Maria Edgeworth’s Harrington: The Price of Sympathetic Representation
Relying on the good sense and candour of Miss Edgeworth, I would ask how can it be that she, who on all other subjects shows such justice and liberality should on one alone appear biased by prejudice, should even instill that prejudice into the minds of youth. Can my allusion be mistaken? It is to the species of character which wherever a Jew is introduced is invariably attached to him. Can it be believed that this race of men are by nature mean, avaricious and unprincipled?1
KeywordsNational Identity Jewish Identity Sentimental Investment Nervous Disease English Nation
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- 1.Edgar E. MacDonald, ed., The Education of the Heart: The Correspondence of Rachel Mordecai Lazarus and Maria Edgeworth (Chapel Hill: University of North Carolina Press, 1977), 6.Google Scholar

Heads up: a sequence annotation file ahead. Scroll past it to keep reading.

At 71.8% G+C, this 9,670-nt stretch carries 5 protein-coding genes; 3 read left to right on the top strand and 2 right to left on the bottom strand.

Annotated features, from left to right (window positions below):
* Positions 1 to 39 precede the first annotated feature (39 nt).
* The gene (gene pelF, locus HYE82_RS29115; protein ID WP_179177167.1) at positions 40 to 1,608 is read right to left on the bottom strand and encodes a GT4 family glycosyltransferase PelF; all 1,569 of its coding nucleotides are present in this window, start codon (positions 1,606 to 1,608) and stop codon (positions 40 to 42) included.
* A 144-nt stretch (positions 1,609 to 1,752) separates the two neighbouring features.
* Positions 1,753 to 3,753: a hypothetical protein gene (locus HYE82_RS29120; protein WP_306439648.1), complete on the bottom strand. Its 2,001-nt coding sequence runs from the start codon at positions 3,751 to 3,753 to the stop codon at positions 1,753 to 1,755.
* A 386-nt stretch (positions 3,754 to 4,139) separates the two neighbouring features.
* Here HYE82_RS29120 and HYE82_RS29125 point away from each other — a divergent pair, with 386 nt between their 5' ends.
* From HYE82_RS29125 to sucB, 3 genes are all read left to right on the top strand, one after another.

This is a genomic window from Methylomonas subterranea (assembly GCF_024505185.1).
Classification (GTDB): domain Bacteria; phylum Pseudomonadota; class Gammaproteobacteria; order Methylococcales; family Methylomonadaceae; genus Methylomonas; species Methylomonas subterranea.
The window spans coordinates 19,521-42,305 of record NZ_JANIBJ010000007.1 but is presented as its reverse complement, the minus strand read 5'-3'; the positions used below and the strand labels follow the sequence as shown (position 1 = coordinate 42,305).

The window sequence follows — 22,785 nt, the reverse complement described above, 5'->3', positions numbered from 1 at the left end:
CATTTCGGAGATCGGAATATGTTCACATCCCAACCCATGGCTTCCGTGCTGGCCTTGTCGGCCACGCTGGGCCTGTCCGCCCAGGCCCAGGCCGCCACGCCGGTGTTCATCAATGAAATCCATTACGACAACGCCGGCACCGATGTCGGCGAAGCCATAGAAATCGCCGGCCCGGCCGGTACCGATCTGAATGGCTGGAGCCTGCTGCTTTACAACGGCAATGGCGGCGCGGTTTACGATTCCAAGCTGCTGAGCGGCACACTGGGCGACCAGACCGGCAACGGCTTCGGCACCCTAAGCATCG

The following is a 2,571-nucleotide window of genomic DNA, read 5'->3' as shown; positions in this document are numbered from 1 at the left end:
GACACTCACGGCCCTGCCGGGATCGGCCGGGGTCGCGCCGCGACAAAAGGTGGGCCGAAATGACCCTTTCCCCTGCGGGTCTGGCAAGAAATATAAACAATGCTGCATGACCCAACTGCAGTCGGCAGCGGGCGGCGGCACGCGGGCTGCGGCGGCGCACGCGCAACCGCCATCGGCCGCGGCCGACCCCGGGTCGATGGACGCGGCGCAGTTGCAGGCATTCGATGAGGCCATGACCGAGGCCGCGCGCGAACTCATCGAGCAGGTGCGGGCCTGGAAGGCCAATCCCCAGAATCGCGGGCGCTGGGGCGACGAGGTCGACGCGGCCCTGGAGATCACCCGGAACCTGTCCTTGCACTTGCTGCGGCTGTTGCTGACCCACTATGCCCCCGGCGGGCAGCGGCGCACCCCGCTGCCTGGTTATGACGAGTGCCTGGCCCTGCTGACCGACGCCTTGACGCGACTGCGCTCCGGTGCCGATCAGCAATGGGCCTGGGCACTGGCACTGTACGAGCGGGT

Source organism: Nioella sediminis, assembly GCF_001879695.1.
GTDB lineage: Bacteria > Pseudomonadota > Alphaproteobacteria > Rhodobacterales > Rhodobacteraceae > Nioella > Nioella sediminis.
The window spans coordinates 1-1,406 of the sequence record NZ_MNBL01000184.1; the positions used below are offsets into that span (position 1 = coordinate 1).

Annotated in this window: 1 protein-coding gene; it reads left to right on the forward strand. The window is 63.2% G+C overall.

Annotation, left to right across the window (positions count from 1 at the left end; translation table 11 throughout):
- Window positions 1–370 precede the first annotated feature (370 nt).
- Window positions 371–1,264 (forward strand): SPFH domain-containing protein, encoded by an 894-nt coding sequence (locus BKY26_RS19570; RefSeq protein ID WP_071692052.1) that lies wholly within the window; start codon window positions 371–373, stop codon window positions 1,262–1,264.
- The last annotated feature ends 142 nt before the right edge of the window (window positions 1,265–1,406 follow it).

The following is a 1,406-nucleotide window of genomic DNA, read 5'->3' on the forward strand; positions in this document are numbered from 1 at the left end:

- 2.Todd M. Endelman, The Jews of Georgian England: Tradition and Change in a Liberal Society (Philadelphia: Jewish Publication Society of America, 1979; reprint, with new preface, Ann Arbor: University of Michigan Press, 1999), 114.Google Scholar
- 3.Maria Edgeworth, Harrington (London: J. M. Dent and Co., 1893), 154. Subsequent references to Harrington will be indicated parenthetically in the text.Google Scholar
- 5.For a detailed discussion of the changing legal position of Jews in England, see H. S. Q. Henriques, The Jews and the English Law (Oxford: H. Hart, 1908; reprint, Clifton, NJ: A. M. Kelley, 1974), 221–64.Google Scholar